As we celebrate the seventh anniversary of Voices of Oklahoma, we give thanks to those who have recorded their oral histories for our future generations. Nearly two hundred Oklahomans have become the storytellers of their own experiences. The online collection covers many topics, but the strengths are in World War II history, Oklahoma political history, Oklahoma business history, and civil rights history.

On April 10, 2010 we launched our first oral history interview with the first female chief of the Cherokee nation, Wilma Mankiller.  You honor her as you listen to her inspiring story.

We look forward to another year of collecting and archiving Oklahoma stories for where it is our mission to preserve Oklahoma’s legacy, one voice at a time.

Voices of Oklahoma is a proud partner with the Oklahoma Center for the Humanities at the University of Tulsa.

Will Rogers Last Living Relative Dies

Doris “Coke” Meyer died at the age of ninety-seven on January 29, 2017. She was Will Rogers great niece and his last living relative. In her Voices of Oklahoma interview recorded in 2009, Coke tells the story of “Oklahoma’s Favorite Son.” Listen to her recount his life here.  

Frosty Troy

Frosty Troy, the founding editor of the Oklahoma Observer was eighty-three when he died on January 19, 2017. He covered state and national politics, government, and social issues for a half century.  As a public speaker he traveled the nation and on the radio his daily commentaries were carried by stations across the state. He was also a favorite commencement speaker at high school graduations.

Listen here to his sometimes blunt manner of speaking as he tells his life story. Be sure to listen to Chapter 16—George Wallace.

Tommy Allsup

It was 1947 and Tommy Allsup was a sophomore in high school when he organized a Western-style band called the Oklahoma Swing Billies. Following graduation, he became a member of Johnnie Lee Wills & All the Boys. They performed in many venues including Cain’s Ballroom in Tulsa. Allsup met Buddy Holly in 1958 which led to the famous coin flip for a seat on an airplane in the winter of 1959—also known as “the day the music died.”

Voices of Oklahoma recorded Tommy’s oral history September 8, 2011. The recording was made at the home of music historian, Guy Logsdon, who also participated in the interview. Tommy knew how to tell a story and he was at his best for this recording.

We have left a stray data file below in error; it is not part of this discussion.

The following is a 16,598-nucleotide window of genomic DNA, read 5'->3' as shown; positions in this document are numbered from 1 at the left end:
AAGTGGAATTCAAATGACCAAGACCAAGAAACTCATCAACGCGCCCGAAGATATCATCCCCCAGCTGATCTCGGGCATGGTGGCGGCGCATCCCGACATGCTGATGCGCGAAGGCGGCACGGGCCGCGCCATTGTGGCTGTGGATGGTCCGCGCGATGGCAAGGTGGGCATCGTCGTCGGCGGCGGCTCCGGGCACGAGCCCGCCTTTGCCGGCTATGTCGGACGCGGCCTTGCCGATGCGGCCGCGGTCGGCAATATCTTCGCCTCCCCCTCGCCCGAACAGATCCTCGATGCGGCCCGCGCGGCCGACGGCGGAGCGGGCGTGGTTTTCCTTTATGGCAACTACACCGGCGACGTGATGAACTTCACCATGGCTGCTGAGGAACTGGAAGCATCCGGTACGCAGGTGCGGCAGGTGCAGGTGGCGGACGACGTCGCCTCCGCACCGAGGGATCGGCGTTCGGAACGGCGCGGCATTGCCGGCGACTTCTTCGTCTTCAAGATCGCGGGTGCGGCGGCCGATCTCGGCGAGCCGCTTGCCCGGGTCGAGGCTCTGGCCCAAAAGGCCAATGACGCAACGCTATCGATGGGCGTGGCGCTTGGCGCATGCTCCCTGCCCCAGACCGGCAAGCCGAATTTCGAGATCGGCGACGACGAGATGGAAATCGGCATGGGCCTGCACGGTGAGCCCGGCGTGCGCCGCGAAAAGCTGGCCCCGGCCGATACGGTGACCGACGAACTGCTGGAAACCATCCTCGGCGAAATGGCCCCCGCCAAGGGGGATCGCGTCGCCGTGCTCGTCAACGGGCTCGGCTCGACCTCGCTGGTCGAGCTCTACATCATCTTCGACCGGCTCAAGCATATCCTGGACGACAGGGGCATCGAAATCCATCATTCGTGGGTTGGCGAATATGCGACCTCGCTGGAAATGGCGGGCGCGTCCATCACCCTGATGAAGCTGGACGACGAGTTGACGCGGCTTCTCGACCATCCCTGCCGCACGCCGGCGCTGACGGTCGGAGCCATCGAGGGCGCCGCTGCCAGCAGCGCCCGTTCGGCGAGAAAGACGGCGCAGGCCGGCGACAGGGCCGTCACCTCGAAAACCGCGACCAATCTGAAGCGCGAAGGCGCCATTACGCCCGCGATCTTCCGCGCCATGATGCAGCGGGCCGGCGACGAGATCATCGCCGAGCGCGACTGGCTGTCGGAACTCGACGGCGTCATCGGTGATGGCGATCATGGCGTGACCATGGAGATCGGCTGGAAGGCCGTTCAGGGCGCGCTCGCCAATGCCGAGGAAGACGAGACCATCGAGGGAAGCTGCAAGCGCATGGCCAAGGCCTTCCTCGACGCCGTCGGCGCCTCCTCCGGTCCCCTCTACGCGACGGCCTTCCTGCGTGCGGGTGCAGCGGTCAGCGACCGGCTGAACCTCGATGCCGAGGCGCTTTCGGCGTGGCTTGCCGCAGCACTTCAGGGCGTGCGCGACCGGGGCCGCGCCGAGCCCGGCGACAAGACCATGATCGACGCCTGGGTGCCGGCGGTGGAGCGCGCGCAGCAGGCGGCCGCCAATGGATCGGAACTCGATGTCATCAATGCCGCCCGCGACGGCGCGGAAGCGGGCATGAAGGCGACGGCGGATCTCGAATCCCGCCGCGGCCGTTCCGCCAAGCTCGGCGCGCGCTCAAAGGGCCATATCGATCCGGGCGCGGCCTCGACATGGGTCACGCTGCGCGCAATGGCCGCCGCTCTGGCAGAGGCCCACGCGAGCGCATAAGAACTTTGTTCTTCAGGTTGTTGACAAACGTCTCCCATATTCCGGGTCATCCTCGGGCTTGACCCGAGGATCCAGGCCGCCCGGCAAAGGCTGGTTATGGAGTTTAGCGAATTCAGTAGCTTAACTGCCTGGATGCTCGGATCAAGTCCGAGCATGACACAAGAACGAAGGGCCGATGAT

He was 85 when he died January 11, 2017. Chapters 8 and 9 feature the coin flip story. Listen here. 

Share with Tommy’s fans and keep listening to Oklahoma’s oral history website.

Seventy-five Years Ago Today

It was seventy-five years ago, December 7, 1941, when Petty Officer Robert (Bob) Norman was sitting on his bunk aboard the battleship USS Nevada as the Japanese launched their sneak attack on Pearl Harbor. The time was 7:55 that Sunday morning when his ship was torpedoed and hit with ten bombs. With bullets and bombs flying all around him, Bob Norman made a heroic rescue of a stranded ensign.

Bob Norman tells the story of the day before and the day of the attack: Listen to Chapters 3 and 4 for the day before and the day of the attack. Chapter 5 features the heroic rescue. Voices of Oklahoma salutes Captain Norman and all those who experienced the attack on Pearl Harbor seventy-five years ago! 

Veterans Day-Voices of Oklahoma

We honor and thank our brave men and women who have served our country, protecting our freedom including the right to vote. Voices of Oklahoma offers these veteran voices from Oklahoma as they describe their days on the battle field.

Shawnee Stewart: Chapters 7–9

Rex Calvert: Chapters 6–8

Paul Andert: Chapters 8–9

Catharine Kingsley: Chapters 9–11